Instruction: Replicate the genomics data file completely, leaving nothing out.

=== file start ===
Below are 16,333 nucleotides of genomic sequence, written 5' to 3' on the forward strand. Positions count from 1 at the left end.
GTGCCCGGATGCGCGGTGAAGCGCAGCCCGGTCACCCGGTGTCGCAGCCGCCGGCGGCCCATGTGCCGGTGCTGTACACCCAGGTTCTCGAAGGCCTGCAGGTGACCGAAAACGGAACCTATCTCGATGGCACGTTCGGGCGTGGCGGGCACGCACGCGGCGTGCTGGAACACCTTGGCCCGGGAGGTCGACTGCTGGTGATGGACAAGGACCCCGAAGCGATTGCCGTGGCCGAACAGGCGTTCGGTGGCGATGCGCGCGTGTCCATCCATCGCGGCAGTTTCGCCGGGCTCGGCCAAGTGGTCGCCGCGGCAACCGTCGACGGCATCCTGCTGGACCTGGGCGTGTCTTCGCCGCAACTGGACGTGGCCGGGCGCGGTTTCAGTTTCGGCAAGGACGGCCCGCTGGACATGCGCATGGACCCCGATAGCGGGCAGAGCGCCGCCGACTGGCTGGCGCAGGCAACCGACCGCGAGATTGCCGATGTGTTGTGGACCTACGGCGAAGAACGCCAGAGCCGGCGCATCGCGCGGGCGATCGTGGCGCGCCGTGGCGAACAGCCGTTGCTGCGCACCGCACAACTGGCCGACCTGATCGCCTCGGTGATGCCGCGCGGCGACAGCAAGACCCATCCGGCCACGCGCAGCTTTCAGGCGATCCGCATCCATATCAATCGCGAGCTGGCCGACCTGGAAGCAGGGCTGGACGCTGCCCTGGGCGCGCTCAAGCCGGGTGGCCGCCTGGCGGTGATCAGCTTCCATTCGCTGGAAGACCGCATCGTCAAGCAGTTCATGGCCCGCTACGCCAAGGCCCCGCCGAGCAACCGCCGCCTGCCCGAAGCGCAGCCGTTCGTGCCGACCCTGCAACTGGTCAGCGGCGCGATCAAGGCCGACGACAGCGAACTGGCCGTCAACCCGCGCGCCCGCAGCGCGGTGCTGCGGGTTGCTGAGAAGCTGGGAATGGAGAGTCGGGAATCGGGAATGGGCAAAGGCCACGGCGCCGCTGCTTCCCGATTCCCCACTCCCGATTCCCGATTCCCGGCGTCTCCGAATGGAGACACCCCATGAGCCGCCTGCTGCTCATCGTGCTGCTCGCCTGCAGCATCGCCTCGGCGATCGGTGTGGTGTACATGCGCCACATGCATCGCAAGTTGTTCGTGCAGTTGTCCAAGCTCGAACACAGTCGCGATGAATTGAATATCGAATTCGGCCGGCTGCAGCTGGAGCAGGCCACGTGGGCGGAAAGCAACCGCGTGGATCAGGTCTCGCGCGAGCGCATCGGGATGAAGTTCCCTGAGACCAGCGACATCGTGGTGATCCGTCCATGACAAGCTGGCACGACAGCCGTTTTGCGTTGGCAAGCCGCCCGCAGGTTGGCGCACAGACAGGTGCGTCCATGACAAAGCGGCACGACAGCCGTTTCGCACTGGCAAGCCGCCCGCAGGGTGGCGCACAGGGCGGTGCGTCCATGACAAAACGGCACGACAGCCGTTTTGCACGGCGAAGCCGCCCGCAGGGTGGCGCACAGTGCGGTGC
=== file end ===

Below are 16,333 nucleotides of genomic sequence, written 5' to 3' on the forward strand. Positions count from 1 at the left end.
GTGCCCGGATGCGCGGTGAAGCGCAGCCCGGTCACCCGGTGTCGCAGCCGCCGGCGGCCCATGTGCCGGTGCTGTACACCCAGGTTCTCGAAGGCCTGCAGGTGACCGAAAACGGAACCTATCTCGATGGCACGTTCGGGCGTGGCGGGCACGCACGCGGCGTGCTGGAACACCTTGGCCCGGGAGGTCGACTGCTGGTGATGGACAAGGACCCCGAAGCGATTGCCGTGGCCGAACAGGCGTTCGGTGGCGATGCGCGCGTGTCCATCCATCGCGGCAGTTTCGCCGGGCTCGGCCAAGTGGTCGCCGCGGCAACCGTCGACGGCATCCTGCTGGACCTGGGCGTGTCTTCGCCGCAACTGGACGTGGCCGGGCGCGGTTTCAGTTTCGGCAAGGACGGCCCGCTGGACATGCGCATGGACCCCGATAGCGGGCAGAGCGCCGCCGACTGGCTGGCGCAGGCAACCGACCGCGAGATTGCCGATGTGTTGTGGACCTACGGCGAAGAACGCCAGAGCCGGCGCATCGCGCGGGCGATCGTGGCGCGCCGTGGCGAACAGCCGTTGCTGCGCACCGCACAACTGGCCGACCTGATCGCCTCGGTGATGCCGCGCGGCGACAGCAAGACCCATCCGGCCACGCGCAGCTTTCAGGCGATCCGCATCCATATCAATCGCGAGCTGGCCGACCTGGAAGCAGGGCTGGACGCTGCCCTGGGCGCGCTCAAGCCGGGTGGCCGCCTGGCGGTGATCAGCTTCCATTCGCTGGAAGACCGCATCGTCAAGCAGTTCATGGCCCGCTACGCCAAGGCCCCGCCGAGCAACCGCCGCCTGCCCGAAGCGCAGCCGTTCGTGCCGACCCTGCAACTGGTCAGCGGCGCGATCAAGGCCGACGACAGCGAACTGGCCGTCAACCCGCGCGCCCGCAGCGCGGTGCTGCGGGTTGCTGAGAAGCTGGGAATGGAGAGTCGGGAATCGGGAATGGGCAAAGGCCACGGCGCCGCTGCTTCCCGATTCCCCACTCCCGATTCCCGATTCCCGGCGTCTCCGAATGGAGACACCCCATGAGCCGCCTGCTGCTCATCGTGCTGCTCGCCTGCAGCATCGCCTCGGCGATCGGTGTGGTGTACATGCGCCACATGCATCGCAAGTTGTTCGTGCAGTTGTCCAAGCTCGAACACAGTCGCGATGAATTGAATATCGAATTCGGCCGGCTGCAGCTGGAGCAGGCCACGTGGGCGGAAAGCAACCGCGTGGATCAGGTCTCGCGCGAGCGCATCGGGATGAAGTTCCCTGAGACCAGCGACATCGTGGTGATCCGTCCATGACAAGCTGGCACGACAGCCGTTTTGCGTTGGCAAGCCGCCCGCAGGTTGGCGCACAGACAGGTGCGTCCATGACAAAGCGGCACGACAGCCGTTTCGCACTGGCAAGCCGCCCGCAGGGTGGCGCACAGGGCGGTGCGTCCATGACAAAACGGCACGACAGCCGTTTTGCACGGCGAAGCCGCCCGCAGGGTGGCGCACAGTGCGGTGC